Editorials Comment

EDITOR'S OPINION: Yorkshire: 'int it grand?

James Hare wishes all newcomers a warm welcome into God's Own County

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Following a period of enforced exile in Poland, I find myself returning to York with much to hector about. But alas, this column only has space for me to speak on only one topic. So enough prevarication, let me enlighten you, dear reader, on the greatness of Yorkshire.

First, it is useful to advise the uninformed on what exactly Yorkshire is - to the non-Brit, or indeed to the Southerner, it is an unheralded concept. In the simplest explanation, it is the largest constituent part of England, stretching almost from coast to coast (blocked from access to the Irish Sea only by the badlands of Lancashire), bordered by meandering rivers at both ends of its hallowed ground. It has rolling hills, lush landscapes and gorgeous coastline - even the Lord himself could not ask for more.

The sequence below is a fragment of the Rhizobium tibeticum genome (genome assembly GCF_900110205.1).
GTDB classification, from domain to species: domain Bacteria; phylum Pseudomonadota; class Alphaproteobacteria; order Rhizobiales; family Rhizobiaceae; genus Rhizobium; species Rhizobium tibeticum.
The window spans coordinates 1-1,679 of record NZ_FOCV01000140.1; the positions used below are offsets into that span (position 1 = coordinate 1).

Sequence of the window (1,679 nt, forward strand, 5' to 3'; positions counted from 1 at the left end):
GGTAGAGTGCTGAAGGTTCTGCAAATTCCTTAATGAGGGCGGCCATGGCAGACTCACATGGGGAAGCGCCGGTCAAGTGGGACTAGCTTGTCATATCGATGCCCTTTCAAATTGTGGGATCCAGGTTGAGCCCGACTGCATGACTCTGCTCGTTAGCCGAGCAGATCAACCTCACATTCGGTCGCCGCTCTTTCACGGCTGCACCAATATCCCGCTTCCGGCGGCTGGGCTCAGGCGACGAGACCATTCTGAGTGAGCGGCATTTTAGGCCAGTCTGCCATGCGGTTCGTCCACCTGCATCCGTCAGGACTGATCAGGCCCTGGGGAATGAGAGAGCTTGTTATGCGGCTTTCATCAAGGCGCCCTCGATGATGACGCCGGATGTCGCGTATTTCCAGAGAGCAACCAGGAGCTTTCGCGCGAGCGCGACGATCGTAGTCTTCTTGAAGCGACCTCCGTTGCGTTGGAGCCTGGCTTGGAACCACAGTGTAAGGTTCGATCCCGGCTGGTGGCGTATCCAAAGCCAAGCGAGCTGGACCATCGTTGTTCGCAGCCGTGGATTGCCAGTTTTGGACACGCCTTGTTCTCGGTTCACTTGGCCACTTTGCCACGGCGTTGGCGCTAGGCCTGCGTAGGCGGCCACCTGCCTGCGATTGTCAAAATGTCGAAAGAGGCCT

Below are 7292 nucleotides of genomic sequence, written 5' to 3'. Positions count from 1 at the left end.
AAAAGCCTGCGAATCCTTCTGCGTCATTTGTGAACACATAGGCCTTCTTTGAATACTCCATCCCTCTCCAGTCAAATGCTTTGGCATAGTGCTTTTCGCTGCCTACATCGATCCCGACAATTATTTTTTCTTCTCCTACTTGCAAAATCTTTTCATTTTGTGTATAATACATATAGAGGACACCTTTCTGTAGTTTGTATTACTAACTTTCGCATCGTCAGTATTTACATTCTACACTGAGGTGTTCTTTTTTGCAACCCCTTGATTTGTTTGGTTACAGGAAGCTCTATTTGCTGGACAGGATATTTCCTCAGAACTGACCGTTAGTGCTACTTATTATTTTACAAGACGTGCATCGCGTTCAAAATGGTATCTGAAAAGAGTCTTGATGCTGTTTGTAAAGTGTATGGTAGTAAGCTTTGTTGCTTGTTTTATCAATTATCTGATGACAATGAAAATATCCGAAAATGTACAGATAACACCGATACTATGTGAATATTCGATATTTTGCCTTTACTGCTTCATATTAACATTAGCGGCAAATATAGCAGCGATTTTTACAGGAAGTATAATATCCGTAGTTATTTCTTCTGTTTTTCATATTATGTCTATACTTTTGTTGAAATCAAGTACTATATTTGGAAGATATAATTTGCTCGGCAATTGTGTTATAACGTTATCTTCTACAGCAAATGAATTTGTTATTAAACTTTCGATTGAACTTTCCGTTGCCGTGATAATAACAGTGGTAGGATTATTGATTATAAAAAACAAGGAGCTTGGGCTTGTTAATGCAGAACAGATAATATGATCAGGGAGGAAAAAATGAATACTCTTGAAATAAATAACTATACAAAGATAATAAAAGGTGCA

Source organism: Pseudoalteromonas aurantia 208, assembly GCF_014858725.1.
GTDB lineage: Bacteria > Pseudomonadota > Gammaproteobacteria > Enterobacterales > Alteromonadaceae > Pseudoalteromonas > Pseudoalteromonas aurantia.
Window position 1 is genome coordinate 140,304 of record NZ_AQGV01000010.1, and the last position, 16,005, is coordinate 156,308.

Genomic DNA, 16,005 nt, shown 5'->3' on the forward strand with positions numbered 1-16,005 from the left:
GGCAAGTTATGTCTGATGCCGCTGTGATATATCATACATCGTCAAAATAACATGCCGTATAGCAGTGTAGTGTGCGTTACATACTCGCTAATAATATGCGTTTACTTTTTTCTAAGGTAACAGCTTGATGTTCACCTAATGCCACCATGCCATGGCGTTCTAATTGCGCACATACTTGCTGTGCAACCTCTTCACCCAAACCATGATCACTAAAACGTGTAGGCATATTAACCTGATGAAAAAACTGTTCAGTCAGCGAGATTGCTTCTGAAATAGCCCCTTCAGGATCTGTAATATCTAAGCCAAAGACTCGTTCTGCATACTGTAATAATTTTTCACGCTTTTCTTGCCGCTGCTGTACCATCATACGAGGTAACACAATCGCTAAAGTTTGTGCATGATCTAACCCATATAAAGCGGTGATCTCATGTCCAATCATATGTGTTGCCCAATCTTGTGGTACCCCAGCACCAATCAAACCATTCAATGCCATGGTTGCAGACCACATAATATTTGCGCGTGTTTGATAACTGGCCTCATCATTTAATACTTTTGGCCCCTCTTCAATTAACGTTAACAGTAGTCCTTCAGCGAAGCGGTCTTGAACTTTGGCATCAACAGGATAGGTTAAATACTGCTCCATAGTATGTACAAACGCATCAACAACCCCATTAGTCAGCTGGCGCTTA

Yet I fear some poor misguided folk may not quite be convinced. They may be strange city dwellers, fearful of breathing clean air for the first time in their time on Earth. They should fear not, for Yorkshire has them covered - Leeds offers the big city experience, Sheffield gives you a taste of the real North, and York turns into the Venice of the North each and every Christmas.

Now as for the natives, they are perhaps the best part of this all (in my relatively biased opinion). They are all kindred spirits, happy to come to your aid, never absent of benevolence and cheer. Indeed, at times you may struggle to understand their vocalisations - translation guides are plentiful - but there is never even a hint of malice about them, as you will find should a drunken Yorkshireman ever engage with you out in public.

So let this serve as a welcome to Freshers (and a reintroduction for Returners) to God's Own County, the greatest place you have been, or indeed will ever go. Av' a good'un!

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